South Florida Hospital News
Thursday August 6, 2020
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June 2006 - Volume 2 - Issue 12
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South Florida Nurse Executives Envision a Bright Future for Nursing

I am very optimistic about the future of nursing. As we confront the difficult challenges that face us today, nurses are gaining credibility with other disciplines, with legislators and with the public. We are being heard and respected, not only for our compassion, but also for our science. We have a body of scientific knowledge and this is finally being recognized.

With those words, Mark Sprada, MBA, BSN, RN, Chief Nursing Officer for Imperial Point Medical Center, offers a strongly positive outlook on the future of nursing, despite the daunting obstacles and complex issues that are challenging the profession in this new century. Sprada acknowledges those difficulties and deals with them personally on a daily basis, but he believes that they will be surmounted in the resourceful ways that have always characterized nurses, and will in fact strengthen nursing.

"I think there are four primary issues that challenge nursing today. They are 1) the increasing complexity of patients; 2) the nursing shortage; 3) increased accountability for patient safety; and 4) increased accountability for quality patient outcomes. The first two are related; hospital patients are both medically and socially more complex than ever before, and this means that they require much more coordination of care and different approaches to patient education and discharge planning. This demands more from nurses, at a time when there is a significant shortage of nurses Ė so we have a situation where we are asking a smaller number of people to do a greater amount of work."

One strategy that Sprada is utilizing to deal with these issues is partnerships with the universities, in an effort to prepare nurses who will be more effective with complex patients. This means better preparing new nurses as well as providing experienced nurses with opportunities to further their education and develop the skills they need in todayís workplace.

"Nurses need to be skilled in communication, conflict resolution and negotiation. They need to have a deep understanding of disease processes and chronic conditions such as diabetes and heart disease. We are giving nurses detailed internships in certain clinical specialties, to help them develop expertise."

Joey Bulfin, RN, BSN, MBA, Chief Nursing Officer for St. Maryís Medical Center, part of Tenet South Florida Health System, agrees that nurses need advanced skills and competencies for professional success today.

"Nursing has become so specialized, and this is a positive development. Specialization means better care for patients. The goal for nurses is to choose a specialty within nursing and become excellent in that field," she says. "Thatís the path to quality."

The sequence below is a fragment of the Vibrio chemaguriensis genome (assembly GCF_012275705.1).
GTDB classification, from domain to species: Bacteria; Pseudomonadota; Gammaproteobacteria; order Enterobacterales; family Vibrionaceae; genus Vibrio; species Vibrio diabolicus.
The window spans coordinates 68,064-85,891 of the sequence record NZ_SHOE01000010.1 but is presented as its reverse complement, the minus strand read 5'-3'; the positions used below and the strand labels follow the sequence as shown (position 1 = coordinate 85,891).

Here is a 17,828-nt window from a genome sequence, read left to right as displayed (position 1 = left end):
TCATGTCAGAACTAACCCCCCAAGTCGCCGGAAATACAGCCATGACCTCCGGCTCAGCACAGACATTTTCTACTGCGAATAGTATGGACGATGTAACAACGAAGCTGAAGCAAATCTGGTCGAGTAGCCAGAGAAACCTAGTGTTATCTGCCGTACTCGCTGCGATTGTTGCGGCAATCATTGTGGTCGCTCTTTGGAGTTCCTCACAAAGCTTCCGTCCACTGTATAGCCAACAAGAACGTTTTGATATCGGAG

Bulfin is pleased that quality in health care has become a more public issue.

"Quality needs to be publicly reported. Quality used to be a closed matter, measured and reported internally, but now morbidity and mortality rates, rates of infection and errors are publicly reported. This has made health care more accountable."

Striving for excellence, Bulfin believes, needs to be a goal for health care institutions and for individuals, and she promotes excellence among her staff in a variety of ways. She is excited about a program initiated by Tenet Healthcare called the Nurse Leadership Academy, which prepares nurses for management roles by helping them develop the competencies they will need to succeed as leaders.

"Weíve sent eight nurses to the program and they were thrilled with it," she says. "It gives them front line, practical management tools and teaches them to be problem solvers and critical thinkers. Itís a significant investment in them, and we feel that itís worthwhile."

The Nurse Leadership Academy also serves as a retention tool, helping to keep the most competent and experienced nurses in the workforce. Bulfin is convinced that nurses have to become better leaders in order for the profession to rise above the many challenges facing it today.

"It wonít be easy, but nurses are resilient. We have to be smart about the skills and competencies we need to succeed. We are facing a critical shortage, and in order to reverse that, we have to promote the profession to young people. We have to counter the media image of nursing and convince young people of the wonderful opportunities in nursing."

Bulfin is an enthusiastic ambassador for nursing careers. "I love nursing," she says. "A nursing career is unrestricted, filled with opportunities, versatile, flexible and family friendly. You can advance your career in so many directions and always have job security. The public,"ER" image is very technical and physical and doesnít convey the complexity of what nurses do. Itís a lot tougher than the media image, but nurses love what they do and get tremendous personal satisfaction. We have to emphasize these strengths and educate young people about careers in health care."

"Being a nurse is a wonderful thing; every day we touch lives in hundreds of ways. People remember their nurses, and a nurse can go home every day knowing that she had a positive effect on others lives."

Mark Sprada can be reached at (954) 776-8500. Joey Bulfin can be reached at (561) 882-6476.
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